When three angels came to visit Avraham’s tent, they asked him, “Where (ayeh) is your wife Sarah?” (Gen. 18:9). Similarly, when Adam ate from the Tree of Knowledge and through his newly-acquired knowledge became embarrassed of his nakedness, he hid himself from G-d. In response, G-d rhetorically asked Adam, “Where are you (ayeka)?” (Gen. 3:9). In this case, the word used is ayeka — a cognate of ayeh. A third cognate is used when G-d chided Kayin for killing his brother with another cognate of this root, “Where (ey) is your brother Hevel?” (Gen. 4:9). A second word for “where” is an (I Sam. 10:14, Iyov 8:2) — and its more common derivatives anah in Biblical Hebrew and le’an in Rabbinic Hebrew. However, the most common word for “where” is eifoh. In total there are three Hebrew words that mean “where”: ey/ayeh, anah, and eifoh. In this essay we will examine the roots of these words and use that information to clarify the differences between their exact meanings.
Rabbi Shlomo Pappenheim of Breslau (1740-1814) explains that the root of the words ey/ayeh is ALEPH-YUD, which refers to a query about a specific location. Another word derived from this root is ee (“island”). An island is aptly called an ee (literally “Where is it?”) because it is surrounded by water on all sides and there are no landmarks that one can use to find it. Since its exact location is hard to determine, the word for an island “asks” where it is.
Rabbi Shlomo Aharon Wertheimer (1866-1935) notes that besides meaning “where,” the word ey sometimes serves to question “if” or “how” something actually exists, and can also mean “which.”
Rashi (to Iyov 38:4) explains that eifoh is a portmanteau of the words ey (“which”) and poh (“here”). In other words, when someone asks “Where?” he is essentially asking “Which here?” The same is true of the Aramaic words for “where” (heicha/heichan), which are derived from the Aramaic words “which” (hei) and “here” (ka/kan). This is somewhat reminiscent of the English word where which may be understood to be comprised of the letter w, standing for “which,” and the word “here.” Nonetheless, linguists trace the etymology of the English where differently.
Rashi (to Gen. 27:33, 43:11), as elucidated by Rabbi Eliyahu Mizrachi (1455-1525), explains that in addition to meaning “where,” the word eifoh can also mean “now” (Isa. 22:1) or “what/who” (Judges 8:18). Radak in Sefer HaShorashim evidently follows this approach as well. Others point out that in some cases eifo is an interjection that serves as a general expression of confusion and astonishment and does not necessarily mean “where.” [For a full discussion of whether the word eifoh (which ends with the letter HEY) and the word eifo (which ends with the letters VAV-ALEPH) mean the same thing or are simply homonyms, see Rabbi Uriel Frank’s article in Kovetz HaMa’yan (Tevet 5770).]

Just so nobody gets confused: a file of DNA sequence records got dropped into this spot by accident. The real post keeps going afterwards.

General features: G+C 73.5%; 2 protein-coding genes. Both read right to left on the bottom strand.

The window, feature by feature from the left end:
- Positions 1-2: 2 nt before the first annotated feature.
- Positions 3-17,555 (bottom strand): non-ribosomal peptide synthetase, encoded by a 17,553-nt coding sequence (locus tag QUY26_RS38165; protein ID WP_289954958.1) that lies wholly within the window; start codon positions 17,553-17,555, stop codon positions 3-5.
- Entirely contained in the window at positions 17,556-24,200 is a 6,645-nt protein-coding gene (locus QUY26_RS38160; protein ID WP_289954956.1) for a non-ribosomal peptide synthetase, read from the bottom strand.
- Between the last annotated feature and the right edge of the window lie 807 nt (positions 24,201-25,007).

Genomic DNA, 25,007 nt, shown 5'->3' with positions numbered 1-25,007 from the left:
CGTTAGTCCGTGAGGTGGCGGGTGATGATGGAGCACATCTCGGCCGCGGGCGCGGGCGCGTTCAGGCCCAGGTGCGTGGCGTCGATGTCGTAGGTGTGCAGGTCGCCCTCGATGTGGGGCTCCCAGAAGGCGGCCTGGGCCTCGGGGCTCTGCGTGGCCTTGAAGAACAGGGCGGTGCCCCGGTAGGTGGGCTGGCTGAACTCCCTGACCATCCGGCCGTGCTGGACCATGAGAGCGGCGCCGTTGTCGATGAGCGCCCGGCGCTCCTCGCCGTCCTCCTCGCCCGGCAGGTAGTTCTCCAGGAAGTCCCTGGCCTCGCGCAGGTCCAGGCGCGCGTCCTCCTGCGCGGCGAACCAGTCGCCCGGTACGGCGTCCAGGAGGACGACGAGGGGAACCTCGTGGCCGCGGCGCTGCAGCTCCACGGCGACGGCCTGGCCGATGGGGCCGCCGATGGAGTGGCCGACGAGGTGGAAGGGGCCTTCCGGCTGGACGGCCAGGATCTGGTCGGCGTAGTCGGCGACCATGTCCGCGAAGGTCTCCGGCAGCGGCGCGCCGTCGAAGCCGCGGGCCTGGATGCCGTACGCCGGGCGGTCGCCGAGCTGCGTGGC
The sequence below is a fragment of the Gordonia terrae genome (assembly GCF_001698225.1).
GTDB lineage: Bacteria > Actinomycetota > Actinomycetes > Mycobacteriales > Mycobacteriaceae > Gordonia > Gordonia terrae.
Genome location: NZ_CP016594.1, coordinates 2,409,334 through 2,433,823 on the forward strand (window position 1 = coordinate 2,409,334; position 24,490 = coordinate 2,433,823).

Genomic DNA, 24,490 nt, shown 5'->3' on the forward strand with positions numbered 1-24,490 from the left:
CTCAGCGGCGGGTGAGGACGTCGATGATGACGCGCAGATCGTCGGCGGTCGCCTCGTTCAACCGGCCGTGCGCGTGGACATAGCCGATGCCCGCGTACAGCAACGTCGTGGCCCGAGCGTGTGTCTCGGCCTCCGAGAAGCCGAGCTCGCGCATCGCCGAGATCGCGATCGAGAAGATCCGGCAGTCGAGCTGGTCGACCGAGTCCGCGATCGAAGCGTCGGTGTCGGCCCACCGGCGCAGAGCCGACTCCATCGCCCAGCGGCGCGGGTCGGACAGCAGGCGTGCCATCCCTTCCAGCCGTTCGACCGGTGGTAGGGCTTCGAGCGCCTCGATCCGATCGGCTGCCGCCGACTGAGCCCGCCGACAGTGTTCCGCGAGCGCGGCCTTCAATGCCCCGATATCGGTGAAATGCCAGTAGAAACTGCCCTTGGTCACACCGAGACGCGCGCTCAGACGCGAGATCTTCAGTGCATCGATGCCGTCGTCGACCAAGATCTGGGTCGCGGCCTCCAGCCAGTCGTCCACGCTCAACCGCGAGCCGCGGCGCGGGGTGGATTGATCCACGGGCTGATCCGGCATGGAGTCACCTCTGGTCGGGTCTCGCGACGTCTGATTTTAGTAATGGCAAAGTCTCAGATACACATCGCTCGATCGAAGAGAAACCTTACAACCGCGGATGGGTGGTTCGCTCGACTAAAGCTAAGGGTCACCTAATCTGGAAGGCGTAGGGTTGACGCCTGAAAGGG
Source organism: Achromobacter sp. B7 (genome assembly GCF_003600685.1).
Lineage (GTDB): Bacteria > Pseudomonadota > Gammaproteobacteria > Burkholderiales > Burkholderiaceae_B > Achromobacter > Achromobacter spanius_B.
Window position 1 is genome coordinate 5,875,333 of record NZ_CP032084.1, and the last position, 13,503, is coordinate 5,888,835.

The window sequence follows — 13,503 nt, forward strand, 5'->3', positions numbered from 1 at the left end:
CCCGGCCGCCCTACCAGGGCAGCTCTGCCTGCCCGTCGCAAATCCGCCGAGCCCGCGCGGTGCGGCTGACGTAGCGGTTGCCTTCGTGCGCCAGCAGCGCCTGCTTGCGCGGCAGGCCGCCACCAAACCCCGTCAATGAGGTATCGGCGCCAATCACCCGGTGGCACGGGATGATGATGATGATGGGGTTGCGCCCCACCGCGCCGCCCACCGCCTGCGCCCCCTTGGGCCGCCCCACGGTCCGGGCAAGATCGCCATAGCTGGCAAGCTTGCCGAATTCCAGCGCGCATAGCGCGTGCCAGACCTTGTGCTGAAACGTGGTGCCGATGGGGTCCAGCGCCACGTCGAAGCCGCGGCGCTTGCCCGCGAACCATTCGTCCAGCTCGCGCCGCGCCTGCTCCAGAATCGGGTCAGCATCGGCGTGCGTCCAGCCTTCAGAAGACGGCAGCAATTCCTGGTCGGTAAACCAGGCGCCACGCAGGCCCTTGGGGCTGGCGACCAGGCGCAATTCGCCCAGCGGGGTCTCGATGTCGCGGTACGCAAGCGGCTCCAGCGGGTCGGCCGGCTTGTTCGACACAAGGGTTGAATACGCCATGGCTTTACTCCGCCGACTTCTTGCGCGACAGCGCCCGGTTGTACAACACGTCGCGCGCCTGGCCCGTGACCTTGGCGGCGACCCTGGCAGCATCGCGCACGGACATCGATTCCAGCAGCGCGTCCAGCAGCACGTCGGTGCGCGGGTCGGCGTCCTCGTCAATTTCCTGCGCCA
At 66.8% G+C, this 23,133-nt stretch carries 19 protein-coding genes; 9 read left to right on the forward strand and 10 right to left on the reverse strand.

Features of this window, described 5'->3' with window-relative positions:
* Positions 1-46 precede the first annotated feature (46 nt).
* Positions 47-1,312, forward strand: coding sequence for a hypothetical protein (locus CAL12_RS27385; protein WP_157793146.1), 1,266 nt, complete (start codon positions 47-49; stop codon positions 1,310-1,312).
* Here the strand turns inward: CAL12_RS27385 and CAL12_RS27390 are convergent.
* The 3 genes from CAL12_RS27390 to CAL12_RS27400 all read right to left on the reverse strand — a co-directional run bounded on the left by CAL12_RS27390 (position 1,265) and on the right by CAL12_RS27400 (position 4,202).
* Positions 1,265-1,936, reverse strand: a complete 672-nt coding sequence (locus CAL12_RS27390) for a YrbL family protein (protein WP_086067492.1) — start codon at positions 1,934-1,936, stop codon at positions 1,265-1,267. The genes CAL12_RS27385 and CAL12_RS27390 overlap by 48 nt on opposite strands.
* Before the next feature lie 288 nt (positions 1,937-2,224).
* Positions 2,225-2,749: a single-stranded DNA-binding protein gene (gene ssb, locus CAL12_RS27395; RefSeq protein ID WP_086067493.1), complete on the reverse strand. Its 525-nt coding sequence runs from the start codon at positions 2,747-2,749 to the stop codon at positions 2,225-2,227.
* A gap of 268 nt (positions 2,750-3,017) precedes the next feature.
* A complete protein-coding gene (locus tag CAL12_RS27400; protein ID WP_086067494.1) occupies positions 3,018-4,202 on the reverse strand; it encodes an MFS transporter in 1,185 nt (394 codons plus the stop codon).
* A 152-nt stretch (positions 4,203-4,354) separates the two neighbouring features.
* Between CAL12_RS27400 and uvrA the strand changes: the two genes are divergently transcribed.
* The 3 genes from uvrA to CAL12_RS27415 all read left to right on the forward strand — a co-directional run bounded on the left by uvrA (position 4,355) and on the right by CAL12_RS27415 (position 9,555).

Rabbi Wertheimer writes that ayeh is a general term for “Where?” used when one has no inkling of a given thing’s location, whereas eifo indicates that one has a general sense of where the thing is but is asking where it is exactly. Rabbi Pappenheim similarly understands that eifoh denotes a vaguer question about location than ey/ayeh does.
Along these lines, Rabbi Samson Raphael Hirsch’s great uncle, Rabbi Yehuda Leib Shapira-Frankfurter (1743-1826), writes in HaRechasim LeVikah that while eifoh is used for run-of-the-mill “where is” questions, ayeh is used when someone searching for something is surprised that it is not in its expected place. In other words, eifoh means “Where is…?” and ayeh means “Why is… not here?” In the case of Adam hiding after his sin, G-d used a derivative of ayeh to rhetorically ask why Adam was not in his regular place (with the obvious answer being that he was hiding because of his sin).
Rabbi Yaakov Tzvi Mecklenburg (1785-1865) expands on this approach and uses it to explain why the angels asked Avraham, “Where is (ayeh)your wife Sarah?” One would have expected that Sarah would be busy setting the table for the banquet in the guests’ honor, especially because Avraham was post-surgery and quite weak. When the angels noticed her absence they asked, “Ayeh your wife Sarah,” as if to inquire “Why is she not here where we expected her to be?” The Talmud (Bava Metzia 87a) explains that this question was also rhetorical — the angels knew Sarah’s whereabouts but still asked in order to endear her to her husband by highlighting her superlative modesty.
Rabbi Pappenheim explains that in contrast to ayeh and eifoh that focus on something’s current location, the root ALEPH-NUN — which is the source of the words an/anah/le’an — questions something’s destination. In other words, words derived from this root ask “to where?” The word aniah (“boat”) is derived from this root because a boat does not travel in a straight line to its destination, but rather moves about however the waters push it. Since a boat’s final destination is not readily apparent by observing its route, one might ask about such a seafaring vessel, “Where is it going?” — and therefore the very word for boat is derived from the question itself.
We have discussed in our writings the interrelationship between time and space in the Hebrew Language. With that paradigm in mind, it is quite understandable that the word anah is borrowed from a spatial context to a temporal context, to refer to a specific target time (“Until when…?” in Num. 14:11).
We have also mentioned before that when the letter MEM is added to a root, it tends to flip the root’s meaning. Thus, a MEM prefixed to this root yields m’ayin, meaning “from where” (Gen. 29:4, Num. 11:13, Ps 121:1) a question about something’s place of origin as opposed to its destination.